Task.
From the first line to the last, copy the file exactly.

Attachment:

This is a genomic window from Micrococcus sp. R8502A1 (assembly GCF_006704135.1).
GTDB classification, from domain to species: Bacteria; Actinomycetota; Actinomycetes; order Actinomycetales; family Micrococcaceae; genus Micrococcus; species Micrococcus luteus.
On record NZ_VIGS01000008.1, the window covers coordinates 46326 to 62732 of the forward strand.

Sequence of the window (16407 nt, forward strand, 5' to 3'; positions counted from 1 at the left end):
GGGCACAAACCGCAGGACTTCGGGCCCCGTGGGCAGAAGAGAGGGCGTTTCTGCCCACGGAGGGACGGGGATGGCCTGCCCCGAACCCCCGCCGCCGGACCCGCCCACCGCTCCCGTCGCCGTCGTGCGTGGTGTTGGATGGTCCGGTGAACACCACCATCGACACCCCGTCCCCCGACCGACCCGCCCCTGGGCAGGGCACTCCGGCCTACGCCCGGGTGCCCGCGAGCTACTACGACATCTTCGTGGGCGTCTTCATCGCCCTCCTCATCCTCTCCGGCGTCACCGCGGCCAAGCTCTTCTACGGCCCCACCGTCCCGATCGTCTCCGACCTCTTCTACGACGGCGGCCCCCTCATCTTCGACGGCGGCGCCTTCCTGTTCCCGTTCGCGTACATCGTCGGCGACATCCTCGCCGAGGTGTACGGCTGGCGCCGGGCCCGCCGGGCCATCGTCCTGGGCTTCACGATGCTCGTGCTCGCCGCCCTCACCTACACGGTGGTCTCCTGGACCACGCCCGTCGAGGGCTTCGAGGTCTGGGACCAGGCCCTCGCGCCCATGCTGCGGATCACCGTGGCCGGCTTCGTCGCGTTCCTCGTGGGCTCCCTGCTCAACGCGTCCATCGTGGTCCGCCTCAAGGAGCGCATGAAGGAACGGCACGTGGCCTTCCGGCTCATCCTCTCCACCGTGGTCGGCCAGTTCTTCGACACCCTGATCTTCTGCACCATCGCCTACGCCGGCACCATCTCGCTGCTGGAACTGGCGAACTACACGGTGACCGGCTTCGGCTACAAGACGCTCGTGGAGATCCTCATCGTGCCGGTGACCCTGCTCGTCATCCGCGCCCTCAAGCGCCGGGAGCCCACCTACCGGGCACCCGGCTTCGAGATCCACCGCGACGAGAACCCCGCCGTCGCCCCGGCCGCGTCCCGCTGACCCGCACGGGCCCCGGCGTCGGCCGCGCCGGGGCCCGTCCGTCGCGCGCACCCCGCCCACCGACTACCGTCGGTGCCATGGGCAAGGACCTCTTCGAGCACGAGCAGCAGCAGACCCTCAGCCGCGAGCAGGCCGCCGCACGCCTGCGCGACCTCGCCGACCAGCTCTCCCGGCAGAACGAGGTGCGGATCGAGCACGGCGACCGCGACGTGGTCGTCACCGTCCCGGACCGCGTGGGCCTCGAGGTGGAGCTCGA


This is a genomic window from Micrococcus sp. R8502A1 (assembly GCF_006704135.1).
GTDB classification, from domain to species: Bacteria; Actinomycetota; Actinomycetes; order Actinomycetales; family Micrococcaceae; genus Micrococcus; species Micrococcus luteus.
On record NZ_VIGS01000008.1, the window covers coordinates 46326 to 62732 of the forward strand.

Sequence of the window (16407 nt, forward strand, 5' to 3'; positions counted from 1 at the left end):
GGGCACAAACCGCAGGACTTCGGGCCCCGTGGGCAGAAGAGAGGGCGTTTCTGCCCACGGAGGGACGGGGATGGCCTGCCCCGAACCCCCGCCGCCGGACCCGCCCACCGCTCCCGTCGCCGTCGTGCGTGGTGTTGGATGGTCCGGTGAACACCACCATCGACACCCCGTCCCCCGACCGACCCGCCCCTGGGCAGGGCACTCCGGCCTACGCCCGGGTGCCCGCGAGCTACTACGACATCTTCGTGGGCGTCTTCATCGCCCTCCTCATCCTCTCCGGCGTCACCGCGGCCAAGCTCTTCTACGGCCCCACCGTCCCGATCGTCTCCGACCTCTTCTACGACGGCGGCCCCCTCATCTTCGACGGCGGCGCCTTCCTGTTCCCGTTCGCGTACATCGTCGGCGACATCCTCGCCGAGGTGTACGGCTGGCGCCGGGCCCGCCGGGCCATCGTCCTGGGCTTCACGATGCTCGTGCTCGCCGCCCTCACCTACACGGTGGTCTCCTGGACCACGCCCGTCGAGGGCTTCGAGGTCTGGGACCAGGCCCTCGCGCCCATGCTGCGGATCACCGTGGCCGGCTTCGTCGCGTTCCTCGTGGGCTCCCTGCTCAACGCGTCCATCGTGGTCCGCCTCAAGGAGCGCATGAAGGAACGGCACGTGGCCTTCCGGCTCATCCTCTCCACCGTGGTCGGCCAGTTCTTCGACACCCTGATCTTCTGCACCATCGCCTACGCCGGCACCATCTCGCTGCTGGAACTGGCGAACTACACGGTGACCGGCTTCGGCTACAAGACGCTCGTGGAGATCCTCATCGTGCCGGTGACCCTGCTCGTCATCCGCGCCCTCAAGCGCCGGGAGCCCACCTACCGGGCACCCGGCTTCGAGATCCACCGCGACGAGAACCCCGCCGTCGCCCCGGCCGCGTCCCGCTGACCCGCACGGGCCCCGGCGTCGGCCGCGCCGGGGCCCGTCCGTCGCGCGCACCCCGCCCACCGACTACCGTCGGTGCCATGGGCAAGGACCTCTTCGAGCACGAGCAGCAGCAGACCCTCAGCCGCGAGCAGGCCGCCGCACGCCTGCGCGACCTCGCCGACCAGCTCTCCCGGCAGAACGAGGTGCGGATCGAGCACGGCGACCGCGACGTGGTCGTCACCGTCCCGGACCGCGTGGGCCTCGAGGTGGAGCTCGA